BIRTH TO DEATH SCRAPBOOK OF AN AMERICAN COAST GUARDSMAN KILLED IN ACTION AT GUADALCANAL. World War II – U. S. Coast Guard, Myron Kendall Strickland.
BIRTH TO DEATH SCRAPBOOK OF AN AMERICAN COAST GUARDSMAN KILLED IN ACTION AT GUADALCANAL
BIRTH TO DEATH SCRAPBOOK OF AN AMERICAN COAST GUARDSMAN KILLED IN ACTION AT GUADALCANAL

BIRTH TO DEATH SCRAPBOOK OF AN AMERICAN COAST GUARDSMAN KILLED IN ACTION AT GUADALCANAL

A collection of photographs, letters, telegrams, newspaper clippings, and other material documenting the life of Myron Kendall Strickland of Huron, South Dakota, presumably assembled by his mother, Muriel Strickland. His original birth certificate accompanies more than 50 photographs that show his growth from infancy to adolescence. The program for and an invitation to his high school graduation are also present, as are an invitation to and numerous photos of his wedding to Phyllis Stoller of Burbank, California on May 1, 1942. Shortly thereafter, Strickland left his position at the Lockheed Aircraft Corporation and enlisted in the U.S. Coast Guard. A few holographic letters from boot camp preceed 19 photographs of Strickland in uniform. The remainder of the scrapbook contains material concerning Strickland’s tragic death in the USS Serpens explosion at Guadalcanal on January 29, 1945.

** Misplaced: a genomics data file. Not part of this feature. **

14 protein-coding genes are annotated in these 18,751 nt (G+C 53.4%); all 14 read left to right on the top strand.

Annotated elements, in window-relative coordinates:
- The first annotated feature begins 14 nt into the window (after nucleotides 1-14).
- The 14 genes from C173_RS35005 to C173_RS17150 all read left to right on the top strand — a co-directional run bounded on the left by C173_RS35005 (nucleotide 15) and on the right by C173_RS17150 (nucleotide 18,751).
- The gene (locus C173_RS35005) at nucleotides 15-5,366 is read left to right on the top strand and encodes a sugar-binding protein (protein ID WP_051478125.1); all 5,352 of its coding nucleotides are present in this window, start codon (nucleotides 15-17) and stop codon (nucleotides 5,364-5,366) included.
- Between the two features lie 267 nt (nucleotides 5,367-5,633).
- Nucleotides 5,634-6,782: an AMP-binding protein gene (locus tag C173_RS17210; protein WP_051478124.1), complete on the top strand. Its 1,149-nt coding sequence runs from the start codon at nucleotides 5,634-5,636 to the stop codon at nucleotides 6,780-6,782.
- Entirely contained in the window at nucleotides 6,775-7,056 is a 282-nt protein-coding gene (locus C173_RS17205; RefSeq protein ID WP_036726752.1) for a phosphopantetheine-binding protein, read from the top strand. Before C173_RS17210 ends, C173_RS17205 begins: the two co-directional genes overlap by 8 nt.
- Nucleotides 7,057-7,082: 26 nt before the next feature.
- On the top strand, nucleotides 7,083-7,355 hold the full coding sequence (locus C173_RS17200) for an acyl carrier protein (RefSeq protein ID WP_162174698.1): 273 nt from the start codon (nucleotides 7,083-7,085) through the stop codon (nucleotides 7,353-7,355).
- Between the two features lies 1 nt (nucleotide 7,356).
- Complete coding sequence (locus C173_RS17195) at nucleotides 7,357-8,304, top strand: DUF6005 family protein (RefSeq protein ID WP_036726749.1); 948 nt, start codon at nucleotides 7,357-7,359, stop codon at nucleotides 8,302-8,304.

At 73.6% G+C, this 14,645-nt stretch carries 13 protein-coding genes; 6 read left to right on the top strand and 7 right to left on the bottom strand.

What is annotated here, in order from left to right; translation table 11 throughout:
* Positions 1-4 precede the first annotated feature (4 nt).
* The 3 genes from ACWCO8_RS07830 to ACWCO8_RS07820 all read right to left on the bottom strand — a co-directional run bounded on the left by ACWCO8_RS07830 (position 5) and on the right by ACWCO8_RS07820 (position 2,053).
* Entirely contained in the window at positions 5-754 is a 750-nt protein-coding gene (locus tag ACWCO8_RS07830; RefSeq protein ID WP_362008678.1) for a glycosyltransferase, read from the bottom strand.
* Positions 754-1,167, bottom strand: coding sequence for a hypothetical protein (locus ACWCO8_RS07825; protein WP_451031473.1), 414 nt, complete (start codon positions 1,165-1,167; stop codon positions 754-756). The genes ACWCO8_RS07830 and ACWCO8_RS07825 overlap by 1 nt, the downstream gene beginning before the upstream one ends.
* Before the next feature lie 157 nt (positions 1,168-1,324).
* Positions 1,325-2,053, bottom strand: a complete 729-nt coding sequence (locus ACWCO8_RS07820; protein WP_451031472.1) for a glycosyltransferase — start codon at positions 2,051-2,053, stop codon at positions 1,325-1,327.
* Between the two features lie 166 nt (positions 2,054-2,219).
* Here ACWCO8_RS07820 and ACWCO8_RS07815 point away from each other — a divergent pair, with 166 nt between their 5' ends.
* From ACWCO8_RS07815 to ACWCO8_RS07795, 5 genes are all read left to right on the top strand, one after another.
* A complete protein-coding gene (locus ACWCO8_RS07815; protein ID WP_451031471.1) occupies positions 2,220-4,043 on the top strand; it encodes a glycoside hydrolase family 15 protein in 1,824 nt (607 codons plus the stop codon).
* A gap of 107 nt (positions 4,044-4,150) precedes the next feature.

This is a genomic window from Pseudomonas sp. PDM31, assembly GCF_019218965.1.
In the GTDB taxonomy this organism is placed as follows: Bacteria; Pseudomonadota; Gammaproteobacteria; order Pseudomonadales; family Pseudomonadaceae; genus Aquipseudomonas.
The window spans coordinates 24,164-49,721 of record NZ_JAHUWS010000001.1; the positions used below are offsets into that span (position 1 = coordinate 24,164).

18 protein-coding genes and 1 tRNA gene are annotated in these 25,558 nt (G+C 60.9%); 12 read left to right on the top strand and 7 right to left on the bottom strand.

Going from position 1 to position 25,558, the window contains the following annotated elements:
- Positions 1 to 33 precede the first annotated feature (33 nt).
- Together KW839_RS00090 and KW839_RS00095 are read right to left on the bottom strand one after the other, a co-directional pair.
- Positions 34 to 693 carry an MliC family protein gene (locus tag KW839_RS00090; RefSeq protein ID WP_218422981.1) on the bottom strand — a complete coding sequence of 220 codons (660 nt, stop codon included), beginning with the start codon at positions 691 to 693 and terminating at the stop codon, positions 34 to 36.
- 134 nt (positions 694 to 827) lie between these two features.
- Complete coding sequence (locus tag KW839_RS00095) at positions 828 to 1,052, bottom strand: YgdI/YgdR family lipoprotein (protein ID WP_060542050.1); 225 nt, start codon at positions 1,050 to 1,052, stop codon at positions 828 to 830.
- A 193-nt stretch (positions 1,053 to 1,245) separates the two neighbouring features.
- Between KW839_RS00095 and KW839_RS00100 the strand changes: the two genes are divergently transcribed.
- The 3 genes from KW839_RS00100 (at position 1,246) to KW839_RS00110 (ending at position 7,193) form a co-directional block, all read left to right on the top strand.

Strickland was serving as a radioman aboard the Serpens, a Liberty ship tasked with carrying cargo and rolling stock between ports and anchoranges in the South Pacific. Late in the evening on January 29, 1945, the vessel was anchored off Lunga Beach. The commanding officer and seven others were ashore. The remaining 198 members of the crew and 57 members of an Army stevedore unit were on board, loading depth charges into her holds. During the loading, the Serpens exploded. The force of the explosion was so great that it killed an Army soldier who was ashore. After the explosion, only the bow of the ship was visible; the rest had disintegrated. Only two sailors aboard survived the incident. The cause of the explosion was initially attributed to enemy action but was never completely determined. It remains the largest single disaster ever suffered by the U.S. Coast Guard.

The scrapbook includes several newspaper clippings; a March 3, 1945 telegram from Rear Admiral L.T. Chalker, Acting Commandant of the U.S. Coast Guard, who states that the press reports are misleading and that there is insufficient evidence to declare Strickland killed in action; copies of letters from C.A. Anderson, Commander of the U.S. Coast Guard, to Strickland’s wife – the first establishes that he is missing in action and attributes the explostion to an enemy torpedo, the second expresses condolences; other letters of condolence; the program for his memorial service in Burbank, California; telegrams and official notices for reinterment of Strickland and his fellow servicemen at Arlington Cemetary on June 16, 1949; photographs and clippings of the reinterment ceremony and the Serpens memorial at Arlington; and three of the service medals posthumously awarded to Strickland.

The material is either pasted or mounted with photo corners on the brown paper leaves, which are toned and a bit brittle. Housed in a decorative cream buckram binding, which is bound with a cream string tie. Item #64634

Price: $650.00